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Digital Project Planning Basics

by on March 15, 2012

There are some basic principles whenever you are starting a “project”, regardless of if it’s a digitization project or not. Even if you are doing the project on your own, taking a few moments to think through some of this stuff can help prevent problems in the future.


Projects can get out of hand if you let them. You may start out wanting to scan a box of family photos, and all the sudden everyone around you is handing you more and more boxes to scan while you are at it. It may be that Grandmother expects you to scan all of her books in addition to her documents.

When you are first starting out, make sure you can identify exactly what you are going to do. If other people are involved, make sure they are clear on what you will and won’t do. Change this scope only after considering how it will affect your time and budget.

When you accept changes to your scope without thinking about it, it is called scope creep.


Think about how much time and money you actually have to dedicate to your digitization project. You will attack things very differently if you have $100 to spend than if you had $1000. You will plan things differently if you have an hour a day verses all day to do a project. You may not always know what you need when you start out, but at least define your maximum limits. “I will not spend over $500 and I won’t take more than two months”. Such a simple statement can make all the difference when looking at equipment.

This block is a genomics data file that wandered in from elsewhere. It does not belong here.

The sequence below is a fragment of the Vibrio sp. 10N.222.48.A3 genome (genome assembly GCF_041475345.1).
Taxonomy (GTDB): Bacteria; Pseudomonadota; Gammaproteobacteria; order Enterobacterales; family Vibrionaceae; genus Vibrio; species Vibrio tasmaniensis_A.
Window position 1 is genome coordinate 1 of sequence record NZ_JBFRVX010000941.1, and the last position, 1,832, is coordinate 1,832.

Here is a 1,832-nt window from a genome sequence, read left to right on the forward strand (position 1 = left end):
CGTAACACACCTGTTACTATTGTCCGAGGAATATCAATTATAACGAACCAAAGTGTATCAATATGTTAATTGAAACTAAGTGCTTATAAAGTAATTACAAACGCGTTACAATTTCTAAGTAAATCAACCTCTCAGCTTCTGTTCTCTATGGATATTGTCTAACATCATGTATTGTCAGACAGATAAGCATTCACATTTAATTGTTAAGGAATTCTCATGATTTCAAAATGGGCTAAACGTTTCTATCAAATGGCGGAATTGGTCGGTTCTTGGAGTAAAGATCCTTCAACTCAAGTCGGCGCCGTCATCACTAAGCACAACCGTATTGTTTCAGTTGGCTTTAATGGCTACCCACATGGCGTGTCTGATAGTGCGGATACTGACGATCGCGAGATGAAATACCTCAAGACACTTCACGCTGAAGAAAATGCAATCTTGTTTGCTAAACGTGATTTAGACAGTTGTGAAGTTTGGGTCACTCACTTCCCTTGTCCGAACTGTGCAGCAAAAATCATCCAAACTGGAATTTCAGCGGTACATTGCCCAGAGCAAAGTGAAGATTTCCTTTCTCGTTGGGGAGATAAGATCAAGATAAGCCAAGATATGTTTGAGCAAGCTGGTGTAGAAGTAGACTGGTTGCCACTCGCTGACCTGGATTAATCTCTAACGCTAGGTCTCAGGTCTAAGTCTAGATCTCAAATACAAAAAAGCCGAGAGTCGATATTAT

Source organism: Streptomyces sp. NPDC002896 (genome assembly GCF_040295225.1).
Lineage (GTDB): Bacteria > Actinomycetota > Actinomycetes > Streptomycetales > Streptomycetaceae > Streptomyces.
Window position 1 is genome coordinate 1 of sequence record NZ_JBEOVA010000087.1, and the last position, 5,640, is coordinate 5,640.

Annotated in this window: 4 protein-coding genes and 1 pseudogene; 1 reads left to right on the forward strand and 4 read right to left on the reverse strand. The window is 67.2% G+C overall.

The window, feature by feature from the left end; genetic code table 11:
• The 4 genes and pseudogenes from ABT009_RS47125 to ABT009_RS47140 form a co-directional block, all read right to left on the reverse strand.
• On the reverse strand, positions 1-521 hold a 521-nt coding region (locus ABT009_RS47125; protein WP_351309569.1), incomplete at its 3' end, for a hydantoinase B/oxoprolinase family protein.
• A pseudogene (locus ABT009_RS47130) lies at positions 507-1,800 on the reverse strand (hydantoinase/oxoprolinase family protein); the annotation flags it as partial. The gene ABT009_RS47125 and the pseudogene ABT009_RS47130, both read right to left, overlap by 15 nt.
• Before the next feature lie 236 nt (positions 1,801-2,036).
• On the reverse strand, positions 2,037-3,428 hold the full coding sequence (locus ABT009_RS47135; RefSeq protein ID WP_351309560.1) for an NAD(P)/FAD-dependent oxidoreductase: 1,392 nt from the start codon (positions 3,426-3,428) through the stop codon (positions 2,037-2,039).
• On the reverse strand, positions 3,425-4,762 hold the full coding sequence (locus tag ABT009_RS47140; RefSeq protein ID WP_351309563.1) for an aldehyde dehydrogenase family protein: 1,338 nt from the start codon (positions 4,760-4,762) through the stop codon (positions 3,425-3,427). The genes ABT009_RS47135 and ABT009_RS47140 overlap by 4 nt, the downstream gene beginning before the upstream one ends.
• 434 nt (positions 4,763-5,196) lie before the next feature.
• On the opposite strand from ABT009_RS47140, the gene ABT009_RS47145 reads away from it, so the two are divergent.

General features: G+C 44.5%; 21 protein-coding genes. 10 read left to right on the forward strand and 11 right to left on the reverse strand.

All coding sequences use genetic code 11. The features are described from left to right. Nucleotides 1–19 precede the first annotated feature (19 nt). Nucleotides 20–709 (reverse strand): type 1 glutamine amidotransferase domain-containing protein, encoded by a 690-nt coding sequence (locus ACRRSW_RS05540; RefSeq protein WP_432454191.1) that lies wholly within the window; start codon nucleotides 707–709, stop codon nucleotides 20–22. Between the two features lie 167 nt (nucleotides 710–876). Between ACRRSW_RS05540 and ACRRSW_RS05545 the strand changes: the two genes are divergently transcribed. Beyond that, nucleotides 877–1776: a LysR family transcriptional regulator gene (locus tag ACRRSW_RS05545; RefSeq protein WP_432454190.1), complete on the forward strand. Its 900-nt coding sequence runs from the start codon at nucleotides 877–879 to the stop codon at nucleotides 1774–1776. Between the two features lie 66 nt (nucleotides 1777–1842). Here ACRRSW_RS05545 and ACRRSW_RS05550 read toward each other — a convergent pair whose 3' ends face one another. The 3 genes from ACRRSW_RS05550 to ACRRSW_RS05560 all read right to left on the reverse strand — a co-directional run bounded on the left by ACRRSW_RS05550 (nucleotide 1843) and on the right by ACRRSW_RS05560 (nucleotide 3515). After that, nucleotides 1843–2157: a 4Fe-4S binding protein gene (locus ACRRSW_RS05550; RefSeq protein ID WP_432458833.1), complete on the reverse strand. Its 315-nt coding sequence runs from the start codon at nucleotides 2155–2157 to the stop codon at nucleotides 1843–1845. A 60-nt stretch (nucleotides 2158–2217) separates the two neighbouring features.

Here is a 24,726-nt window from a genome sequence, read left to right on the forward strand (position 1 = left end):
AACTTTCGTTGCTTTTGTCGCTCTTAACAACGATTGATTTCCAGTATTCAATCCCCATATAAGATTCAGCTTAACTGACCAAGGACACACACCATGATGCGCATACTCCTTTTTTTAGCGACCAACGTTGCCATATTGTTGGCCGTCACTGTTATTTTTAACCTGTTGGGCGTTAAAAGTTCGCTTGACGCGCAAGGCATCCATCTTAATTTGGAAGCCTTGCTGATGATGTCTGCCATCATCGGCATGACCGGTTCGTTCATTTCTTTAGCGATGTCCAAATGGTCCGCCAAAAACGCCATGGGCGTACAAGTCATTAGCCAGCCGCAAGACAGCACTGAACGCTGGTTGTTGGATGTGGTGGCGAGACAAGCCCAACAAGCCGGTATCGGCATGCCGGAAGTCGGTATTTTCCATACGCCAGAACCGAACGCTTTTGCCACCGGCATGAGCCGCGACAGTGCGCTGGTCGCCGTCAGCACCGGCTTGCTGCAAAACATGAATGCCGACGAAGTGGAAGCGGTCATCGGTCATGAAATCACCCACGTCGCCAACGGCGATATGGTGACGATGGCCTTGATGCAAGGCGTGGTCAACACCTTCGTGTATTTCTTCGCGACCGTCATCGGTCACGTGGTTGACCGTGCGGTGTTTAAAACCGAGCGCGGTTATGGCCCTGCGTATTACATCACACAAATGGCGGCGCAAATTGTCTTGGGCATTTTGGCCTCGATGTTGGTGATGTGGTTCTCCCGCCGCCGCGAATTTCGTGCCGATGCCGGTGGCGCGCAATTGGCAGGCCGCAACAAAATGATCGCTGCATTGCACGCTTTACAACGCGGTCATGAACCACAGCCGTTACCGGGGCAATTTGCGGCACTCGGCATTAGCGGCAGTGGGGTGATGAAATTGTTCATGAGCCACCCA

If other people are involved or interested, you might need to develop a communication method. You might be able to communicate just in person, or by email. If your project is going to take a while, you might start a blog. Try to identify what people want to know, and then find out appropriate ways of getting that information to them. It might be that you create an overall schedule and share that, and that’s all you need to do. It could be that Aunt Emily needs to know to bring you her photo albums in March because you don’t have enough room in your apartment to store them till then. How are you going to communicate that need to her?


Copyright and Intellectual property is an important part of any project of any size. When you are looking at what you are going to do it’s a good time to look at the copyright status of the items you are working with.

Since we are not lawyers, we suggest that if you have questions you should contact a copyright lawyer. Any information provided here is purely advice, and will not protect you against a lawsuit. When in doubt, contact a lawyer.

If you’d like to read more about copyright, please visit the U.S. Government Copyright Office’s pages.


The law of Copyright and the doctrine of fair use only apply to things that are within copyright. The body of work that is outside of copyright is called Public Domain. These items belong to the general public to a certain extent. This is why you can find free eBooks of many older texts. What is and isn’t in the public domain can be tricky so be careful in evaluating works for their status.

Conrnell has great resources for copyright in general, but their section on public domain is particularly good.


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